Broadband prices may fall after Ofcom adjust wholesale charge controls
This gap between the cost of broadband rural and urban exchanges looks set to narrow with the latest news that Ofcom is to make BT Wholesale significantly reduce the price of its ADSL (up to 8Mbps) services by 12% below inflation each year. The hope here is that this will encourage take-up of services in these areas and increase the level of competition between retail ISPs. An additional factor Ofcom raises is that even if an ISP does not lower its prices, it may decide to invest these savings in buying more capacity which would improve peak time performance.
What many people are not aware of is that some years ago Ofcom allowed BT to have differential pricing across the country for its broadband products, with lower pricing where multiple wholesale providers of broadband were available. Strangely only one broadband provider has passed this differential pricing onto its customers, Plusnet.
What is most interesting is that this price drop only applies to 8meg services using ADSL (IPStream Connect Max and Max Premium) on Market 1 exchanges but does not include the BT Wholesale ADSL2+ services where they are present at the same exchange. This may encourage BT Wholesale to continue its roll-out of ADSL2+ to further areas, and further withdraw the older IPStream services at these exchanges. While ADSL2+ offers little or no benefit to those with 5km or longer telephone lines, the extra speed for many can be a welcome boost. For small businesses the extra upstream speed available through ADSL2+ services makes remote working and sending digital material much faster.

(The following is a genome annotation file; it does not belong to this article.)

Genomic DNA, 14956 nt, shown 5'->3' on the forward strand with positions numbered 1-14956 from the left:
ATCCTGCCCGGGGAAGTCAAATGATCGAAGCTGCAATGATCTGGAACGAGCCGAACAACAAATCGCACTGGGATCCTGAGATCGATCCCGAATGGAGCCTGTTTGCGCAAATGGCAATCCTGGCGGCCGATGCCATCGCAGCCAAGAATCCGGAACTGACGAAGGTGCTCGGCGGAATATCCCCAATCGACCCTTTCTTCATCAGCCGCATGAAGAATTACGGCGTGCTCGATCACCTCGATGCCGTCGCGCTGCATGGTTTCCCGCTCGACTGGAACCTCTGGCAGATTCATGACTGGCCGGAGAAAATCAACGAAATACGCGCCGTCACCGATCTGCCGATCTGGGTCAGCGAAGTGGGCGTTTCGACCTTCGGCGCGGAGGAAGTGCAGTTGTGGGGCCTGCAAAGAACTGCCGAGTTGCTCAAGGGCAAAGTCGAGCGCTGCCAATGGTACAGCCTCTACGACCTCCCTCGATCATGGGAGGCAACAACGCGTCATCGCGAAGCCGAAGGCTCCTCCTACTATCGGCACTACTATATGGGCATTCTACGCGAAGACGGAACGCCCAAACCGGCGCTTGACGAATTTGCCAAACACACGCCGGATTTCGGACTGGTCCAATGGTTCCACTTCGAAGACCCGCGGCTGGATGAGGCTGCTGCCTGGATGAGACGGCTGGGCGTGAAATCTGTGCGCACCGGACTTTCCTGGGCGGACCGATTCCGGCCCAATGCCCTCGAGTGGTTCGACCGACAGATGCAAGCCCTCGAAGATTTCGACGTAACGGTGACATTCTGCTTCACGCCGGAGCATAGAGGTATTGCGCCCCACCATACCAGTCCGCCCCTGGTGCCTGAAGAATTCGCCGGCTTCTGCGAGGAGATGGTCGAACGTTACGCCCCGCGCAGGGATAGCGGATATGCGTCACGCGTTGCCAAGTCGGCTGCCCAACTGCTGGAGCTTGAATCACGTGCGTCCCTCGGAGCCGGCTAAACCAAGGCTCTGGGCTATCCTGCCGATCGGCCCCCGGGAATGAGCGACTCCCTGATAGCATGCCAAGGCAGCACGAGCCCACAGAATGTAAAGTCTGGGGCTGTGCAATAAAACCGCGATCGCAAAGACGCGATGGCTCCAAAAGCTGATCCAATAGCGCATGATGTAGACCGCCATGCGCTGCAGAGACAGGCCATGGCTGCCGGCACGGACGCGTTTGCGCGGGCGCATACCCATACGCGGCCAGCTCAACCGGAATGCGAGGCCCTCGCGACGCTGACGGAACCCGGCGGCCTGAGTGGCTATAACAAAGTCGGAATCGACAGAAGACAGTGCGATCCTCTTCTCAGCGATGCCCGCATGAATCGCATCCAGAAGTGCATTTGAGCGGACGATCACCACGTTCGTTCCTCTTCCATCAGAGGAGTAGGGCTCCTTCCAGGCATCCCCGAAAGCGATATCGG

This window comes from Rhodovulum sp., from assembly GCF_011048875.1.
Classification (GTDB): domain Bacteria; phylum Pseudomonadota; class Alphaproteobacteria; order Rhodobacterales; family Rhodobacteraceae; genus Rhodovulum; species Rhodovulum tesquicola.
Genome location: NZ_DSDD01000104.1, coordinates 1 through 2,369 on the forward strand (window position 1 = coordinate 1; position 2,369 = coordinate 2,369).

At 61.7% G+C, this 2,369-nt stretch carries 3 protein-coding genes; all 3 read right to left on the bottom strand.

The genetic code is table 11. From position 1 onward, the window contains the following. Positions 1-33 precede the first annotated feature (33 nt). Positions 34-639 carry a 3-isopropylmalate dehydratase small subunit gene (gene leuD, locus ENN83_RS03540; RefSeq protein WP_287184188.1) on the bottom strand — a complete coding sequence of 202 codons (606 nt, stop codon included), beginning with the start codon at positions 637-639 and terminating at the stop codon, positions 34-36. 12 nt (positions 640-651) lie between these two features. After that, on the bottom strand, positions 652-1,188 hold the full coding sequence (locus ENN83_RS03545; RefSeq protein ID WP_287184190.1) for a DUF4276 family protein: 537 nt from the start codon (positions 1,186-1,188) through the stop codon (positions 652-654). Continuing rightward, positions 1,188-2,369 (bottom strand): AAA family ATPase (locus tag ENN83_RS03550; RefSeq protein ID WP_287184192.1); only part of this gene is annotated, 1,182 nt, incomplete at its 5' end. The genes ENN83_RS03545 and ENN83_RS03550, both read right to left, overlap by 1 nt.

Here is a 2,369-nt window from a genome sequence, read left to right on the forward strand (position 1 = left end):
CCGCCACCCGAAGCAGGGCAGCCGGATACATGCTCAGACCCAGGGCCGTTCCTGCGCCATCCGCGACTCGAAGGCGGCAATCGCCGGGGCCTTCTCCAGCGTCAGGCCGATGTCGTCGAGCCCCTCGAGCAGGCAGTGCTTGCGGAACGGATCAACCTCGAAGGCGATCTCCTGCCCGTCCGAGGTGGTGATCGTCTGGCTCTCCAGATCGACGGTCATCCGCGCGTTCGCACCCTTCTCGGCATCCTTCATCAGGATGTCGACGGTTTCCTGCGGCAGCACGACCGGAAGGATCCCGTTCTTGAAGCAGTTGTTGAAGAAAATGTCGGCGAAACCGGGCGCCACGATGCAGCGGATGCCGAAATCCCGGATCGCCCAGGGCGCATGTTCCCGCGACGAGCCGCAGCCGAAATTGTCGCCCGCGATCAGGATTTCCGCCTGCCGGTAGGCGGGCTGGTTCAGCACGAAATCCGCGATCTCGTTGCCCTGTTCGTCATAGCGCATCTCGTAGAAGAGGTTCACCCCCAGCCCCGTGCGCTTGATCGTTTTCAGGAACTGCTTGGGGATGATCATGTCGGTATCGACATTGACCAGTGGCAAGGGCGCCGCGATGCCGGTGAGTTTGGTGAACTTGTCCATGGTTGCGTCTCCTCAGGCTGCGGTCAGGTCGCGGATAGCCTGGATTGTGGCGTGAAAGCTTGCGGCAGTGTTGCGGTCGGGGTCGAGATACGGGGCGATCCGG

There are some 14% of households in the Market 1 definition, with Ofcom suggesting some 3 million homes stand to benefit. Whether a price cut will stimulate more LLU penetration into these smaller exchanges is unsure, previous policy appeared to be to keep BT Wholesale pricing high to ensure LLU operators had it easy in acquiring customers. TalkTalk currently probably has the largest footprint for LLU around the UK, and is still expanding.
Whilst many will look at this as another possible pound or so off the price of their broadband bill, the ever increasing demands we are all making on our broadband connections mean that while some of the price cut may be passed on, some providers who currently provide highly contended services (thus perform poorly at peak times) will hopefully look at improving their quality of service. Oddly, the worst culprits for this practice are the LLU operators who give the customers who have no choice but to use the BT Wholesale network a very poor deal, often charging more and providing a worse service.
Update 11:30am: To clarify, IPStream Connect product range is a variation of the IPStream range, which gives providers the option to pick up traffic at the IPStream BRAS. Smaller providers are often still using the original IPStream system of buying BT Central access components.